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Safest Airliners & Airline Safety

How safe is flying?

Recent stats show that only one flight in 8,000,000 crashes. Still, no matter how safe flying may be statistically, it feels the same emotionally. How can we change how flying feels? How can we stop the high anxiety? And what about panic? Feelings are caused by the release of stress hormones. SOAR trains your mind to not react to flying, to not release stress hormones. High anxiety and panic end when the release of stress hormones is controlled.

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What is the Safest Airliner?

In the past, we rated the safety of various airliners based on crashes that took place. But because of advancements in aircraft design, safety systems, maintenance procedures, and pilot training, there have been few crashes - and in most cases no crashes - in countries where standards are high.

For example, the last fatal crash of a major U.S. airline was in November of 2001. The plane involved is no longer in passenger service. Because the safety of every airliner now in service is so high, it has become impossible to say one plane is safer than another.

NSC Chart - US Civil Aviation

The National Safety Council website state, "Commercial scheduled air travel is among the safest modes of  transportation; the 2019 lifetime odds of dying as an aircraft passenger in the United States were too small to calculate."
Source: https://injuryfacts.nsc.org

Todd Curtis, a former Boeing engineer, runs the website airsafe.com which was intended to show - based on accidents - which airliners are safer. The website can't do that anymore. The problem is simply that crashes due to mechanical problems are rare or non-existent. Todd and I talked over the possibility, in the absence of crashes, of still coming up with recommendations. We discussed whether, based on the design of various airliners, we could speculate as to which are better. That idea got nowhere; all the airliners presently in use are well-designed.

It's interesting to look back at history. I went to work at Pan Am in 1965. Pan Am was flying 707s and DC-8s all over the world, including into areas where aviation was not well-developed. At Pan Am, we were having a crash every year. The slogan, "Pan Am, the world's most experienced airline," was turned into an insider joke as we said, "Pan Am, the world's most experienced airline reports another experience."

At that time, there was a major crash of a domestic U.S. airline every year. Nevertheless, flying was far safer than driving. Since flying was so much safer than driving, we in the aviation industry regarded an occasional crash as inevitable. And, based on the design of these first jet airliners, the training that was possible, and the safety system available, crashes were inevitable at the time.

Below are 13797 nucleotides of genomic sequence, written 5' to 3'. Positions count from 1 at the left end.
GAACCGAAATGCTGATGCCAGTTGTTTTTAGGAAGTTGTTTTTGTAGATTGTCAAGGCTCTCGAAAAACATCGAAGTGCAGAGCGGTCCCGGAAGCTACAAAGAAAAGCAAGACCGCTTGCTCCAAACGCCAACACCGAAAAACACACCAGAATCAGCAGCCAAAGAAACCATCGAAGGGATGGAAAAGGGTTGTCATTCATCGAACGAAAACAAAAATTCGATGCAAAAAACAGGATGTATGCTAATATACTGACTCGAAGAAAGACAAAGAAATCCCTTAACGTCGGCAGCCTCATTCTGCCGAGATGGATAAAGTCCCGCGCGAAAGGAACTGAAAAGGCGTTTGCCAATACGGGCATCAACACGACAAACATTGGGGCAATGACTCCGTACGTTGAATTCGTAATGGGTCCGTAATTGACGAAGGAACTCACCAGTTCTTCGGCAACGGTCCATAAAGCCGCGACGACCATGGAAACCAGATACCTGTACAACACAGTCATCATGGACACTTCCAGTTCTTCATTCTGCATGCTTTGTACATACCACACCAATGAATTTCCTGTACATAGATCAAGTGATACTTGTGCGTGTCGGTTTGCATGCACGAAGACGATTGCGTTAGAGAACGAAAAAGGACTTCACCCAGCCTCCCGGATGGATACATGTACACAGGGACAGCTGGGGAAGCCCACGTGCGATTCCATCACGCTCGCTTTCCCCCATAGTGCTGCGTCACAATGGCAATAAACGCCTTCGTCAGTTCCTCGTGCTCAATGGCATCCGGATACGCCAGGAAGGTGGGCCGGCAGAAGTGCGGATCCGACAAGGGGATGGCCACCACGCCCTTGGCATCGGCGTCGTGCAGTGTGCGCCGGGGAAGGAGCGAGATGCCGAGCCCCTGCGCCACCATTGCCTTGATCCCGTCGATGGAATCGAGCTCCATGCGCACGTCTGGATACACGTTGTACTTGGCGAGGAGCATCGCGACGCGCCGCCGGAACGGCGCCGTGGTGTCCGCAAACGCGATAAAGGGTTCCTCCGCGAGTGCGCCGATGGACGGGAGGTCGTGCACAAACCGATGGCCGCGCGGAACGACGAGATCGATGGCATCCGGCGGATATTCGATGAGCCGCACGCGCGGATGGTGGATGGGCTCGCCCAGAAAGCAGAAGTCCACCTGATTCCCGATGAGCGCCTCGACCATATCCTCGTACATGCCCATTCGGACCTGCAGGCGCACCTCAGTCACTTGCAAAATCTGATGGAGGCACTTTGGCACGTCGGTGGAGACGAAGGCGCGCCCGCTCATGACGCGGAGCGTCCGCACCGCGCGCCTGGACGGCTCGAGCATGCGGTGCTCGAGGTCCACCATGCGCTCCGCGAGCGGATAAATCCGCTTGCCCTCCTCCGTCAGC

A major part of the problem was the pilots. During World War II pilots were desperately needed for the war effort. Standards were adjusted to meet the need. Some of these pilots later became airline pilots. They were able to get by flying the slow propeller-driven airliners, but flying the jets was another story. The airlines were stuck with pilots who - by today's standards - were not skillful enough to fly jets.

Those of us who joined the airlines in the 1960s were trained by the military during peacetime. All of our training was in jets. Standards were extremely high. Those of us who left the military and joined the airlines were often frightened by how the WW II vintage pilots flew the planes. To reduce accidents, the airlines instituted a program to make the captains answerable to the copilots. The captains were required to brief the copilots in detail on how they intended to conduct the flight. Unless the copilot was in agreement, the flight could not depart. If the captain deviated from the plan during the flight, the copilot was authorized to intervene.

As the WW II pilots retired, they were replaced by more qualified pilots. Thus, in the late 1970s, something remarkable happened. We had a whole year when no U.S. airline suffered a crash. I thought a whole year without a crash was amazing. But things continued to improve. When Boeing designed the 747, they took engineering standards to a new level. Then, with the arrival of microprocessors, the safety systems built into the planes became far more sophisticated. One new system kept pilots from flying into mountains or into the ground when landing. Another new system prevented mid-air collisions. And the new simulators were so realistic that flying the simulator was exactly like flying the airplane. This meant that in training, pilots could be exposed to the direst emergency situations. If the trainee crashed the simulator, training continued until the emergency situation was mastered.

Now, instead of just one year with no crash, we have gone for almost 20 years in the U.S. without a fatal crash of a major airline! But it gets even better. That plane that crashed 20 years ago was an older design that is no longer in service. All the planes flying now in the U.S. are so well-designed and so well-maintained that none of them has been involved in a fatal crash due to mechanical problems.

So the problem Todd and I have, trying to determine the safest airliner, persists. We just don't have the data because we don't have the crashes. But if none of them are crashing in countries where aviation standards are high, does it matter that we don't know which are safer? How much safer than no crashes do we need to get?

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